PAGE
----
Remembering Ken Robinson
Sir Ken Robinson died last week. If you haven’t heard of him, stop reading this blog post and go and watch his first TED talk, “Do schools kill creativity?” It’s an excellent talk – one that has been viewed more than 65 million times, and remains the most watched TED talk ever. If you haven’t got time to watch it now, or need a little more convincing, then feel free to read on.
Ken Robinson spent a great deal of his career talking about talent and genius. Now, personally, I really don’t like these notions. We typically use the notions of talent or genius to explain how remarkable people do remarkable things – the Einsteins and Mozarts of this world. If someone seems to be simply “natural” at doing something, we marvel at how talented they are. If they reach great heights with their special talents then we might even call them a genius.
The problem with this way of thinking is it ignores the crucial role that nurture plays in the development of people’s skills and abilities. It leads to what the educational psychologist Carol Dweck calls having a “fixed mindset” – where you are simply either good or bad at something, whether that be maths, music, sport, socialising, studying or whatever. But Dweck has consistently shown it’s having a “growth mindset” that helps people succeed over time – where you become good at something as a result of deliberative practice, of putting in the effort, from being patient and going through the hard work of making mistakes and learning from them. Our natural abilities only get us so far. Our notions of talent and genius often ignore this fact.
Well, Ken Robinson was a lot more tolerant and optimistic than I am. Instead of rejecting notions of talent and genius, he wanted to transform the way we think about them. He passionately believed that all children have their unique gifts, talents and passions. He believed all human beings are creative at heart – that the process of living itself is a great act of creativity. His work set out to show how people’s talents can be nurtured by our educational systems, not crushed by them.
In his influential TED talk, he gives the example of Gillian Lynne. Gillian was a very successful choreographer, who is well known for doing “Cats” and “Phantom of the Opera”. But her talents were not immediately recognised. When she was at school, she was sent to a psychiatrist because she couldn’t concentrate in class – she couldn’t stop fidgeting. Countless other children in that position might have been told they had ADHD and given some medication to help calm them down. But Gillian was lucky. The doctor put on the radio during their consultation, and ended up telling the girl’s parents that, “Gillian isn’t sick. She’s a dancer.” Gillian was doubly fortunate – unlike less privileged children, her parents were able to enrol her in dance school. On her first day of school, she claimed that, “it was full of people like me – people who couldn’t sit still, people who had to move to think.”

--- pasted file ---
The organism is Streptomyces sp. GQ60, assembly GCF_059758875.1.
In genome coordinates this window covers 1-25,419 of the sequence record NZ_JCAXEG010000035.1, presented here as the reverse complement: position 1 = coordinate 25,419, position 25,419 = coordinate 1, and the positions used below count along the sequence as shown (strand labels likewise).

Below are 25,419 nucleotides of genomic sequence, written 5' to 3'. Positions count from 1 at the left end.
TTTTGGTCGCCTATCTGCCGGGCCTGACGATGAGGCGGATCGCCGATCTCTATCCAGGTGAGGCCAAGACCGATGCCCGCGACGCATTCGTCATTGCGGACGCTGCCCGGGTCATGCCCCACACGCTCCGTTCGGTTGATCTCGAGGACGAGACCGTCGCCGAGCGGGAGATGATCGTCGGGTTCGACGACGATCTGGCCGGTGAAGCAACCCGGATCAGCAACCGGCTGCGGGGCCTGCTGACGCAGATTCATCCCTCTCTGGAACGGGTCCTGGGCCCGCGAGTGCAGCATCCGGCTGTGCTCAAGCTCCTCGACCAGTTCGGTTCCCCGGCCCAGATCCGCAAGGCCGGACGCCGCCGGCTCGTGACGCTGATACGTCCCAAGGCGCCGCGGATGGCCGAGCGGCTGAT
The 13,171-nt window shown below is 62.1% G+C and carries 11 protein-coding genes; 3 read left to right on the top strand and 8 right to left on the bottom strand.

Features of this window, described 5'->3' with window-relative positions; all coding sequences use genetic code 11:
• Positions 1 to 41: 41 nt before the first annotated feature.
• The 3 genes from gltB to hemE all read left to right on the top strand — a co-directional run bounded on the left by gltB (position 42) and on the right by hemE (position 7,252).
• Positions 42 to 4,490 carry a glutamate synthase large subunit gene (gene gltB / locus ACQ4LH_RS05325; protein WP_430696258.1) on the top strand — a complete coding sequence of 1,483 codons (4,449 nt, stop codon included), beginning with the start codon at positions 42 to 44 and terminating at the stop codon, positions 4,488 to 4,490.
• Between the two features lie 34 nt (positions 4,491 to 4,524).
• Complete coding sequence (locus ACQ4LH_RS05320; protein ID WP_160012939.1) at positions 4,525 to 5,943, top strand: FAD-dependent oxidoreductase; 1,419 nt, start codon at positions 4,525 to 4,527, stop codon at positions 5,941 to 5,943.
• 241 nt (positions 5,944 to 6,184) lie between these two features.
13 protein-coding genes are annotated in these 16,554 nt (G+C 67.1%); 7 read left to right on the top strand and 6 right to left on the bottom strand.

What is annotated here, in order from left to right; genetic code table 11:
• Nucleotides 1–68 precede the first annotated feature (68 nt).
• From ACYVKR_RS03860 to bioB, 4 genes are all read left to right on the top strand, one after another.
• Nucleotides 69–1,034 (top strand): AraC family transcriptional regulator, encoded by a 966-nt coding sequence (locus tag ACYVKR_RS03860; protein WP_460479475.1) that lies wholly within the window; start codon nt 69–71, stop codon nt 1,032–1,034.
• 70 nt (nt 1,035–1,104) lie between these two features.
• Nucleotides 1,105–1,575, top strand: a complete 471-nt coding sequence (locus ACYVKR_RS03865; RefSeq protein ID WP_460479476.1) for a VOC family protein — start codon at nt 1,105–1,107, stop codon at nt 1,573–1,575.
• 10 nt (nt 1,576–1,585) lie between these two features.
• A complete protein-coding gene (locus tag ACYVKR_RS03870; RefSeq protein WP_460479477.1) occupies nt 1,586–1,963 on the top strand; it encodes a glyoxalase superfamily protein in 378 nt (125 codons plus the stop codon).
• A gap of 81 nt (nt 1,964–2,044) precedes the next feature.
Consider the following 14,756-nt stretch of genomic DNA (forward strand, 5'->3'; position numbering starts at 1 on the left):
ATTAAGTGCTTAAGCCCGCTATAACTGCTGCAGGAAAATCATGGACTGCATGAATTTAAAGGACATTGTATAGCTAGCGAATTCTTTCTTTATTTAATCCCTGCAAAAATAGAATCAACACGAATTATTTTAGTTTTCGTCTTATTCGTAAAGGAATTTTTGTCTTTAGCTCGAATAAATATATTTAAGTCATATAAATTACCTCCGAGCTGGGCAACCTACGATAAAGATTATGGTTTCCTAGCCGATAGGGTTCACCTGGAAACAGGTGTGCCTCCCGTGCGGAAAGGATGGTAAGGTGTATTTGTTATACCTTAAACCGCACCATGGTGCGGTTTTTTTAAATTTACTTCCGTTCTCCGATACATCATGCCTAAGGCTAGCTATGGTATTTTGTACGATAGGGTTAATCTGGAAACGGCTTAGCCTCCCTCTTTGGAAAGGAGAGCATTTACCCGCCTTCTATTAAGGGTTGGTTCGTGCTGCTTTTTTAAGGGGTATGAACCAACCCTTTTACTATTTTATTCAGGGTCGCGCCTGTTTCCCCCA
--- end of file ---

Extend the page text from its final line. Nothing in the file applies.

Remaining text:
The power of this story does not rest on the fact that Gillian Lynne was a genius, though she may well have been. It’s powerful because it makes us realise just how many children do not end up in the nurturing environments that make the most of their talents. We know from educational psychology and cognitive science – such as the work of Carol Dweck – that people who have repeatedly been labelled a dunce are no less able to develop complex skills and abilities, given the right training and opportunities (here’s a great example of how all kids can learn maths with the right approach). The problem is we don’t give most children those opportunities. Our failure to do so means we miss out on thousands of Mozarts and Einsteins, which we no doubt already have.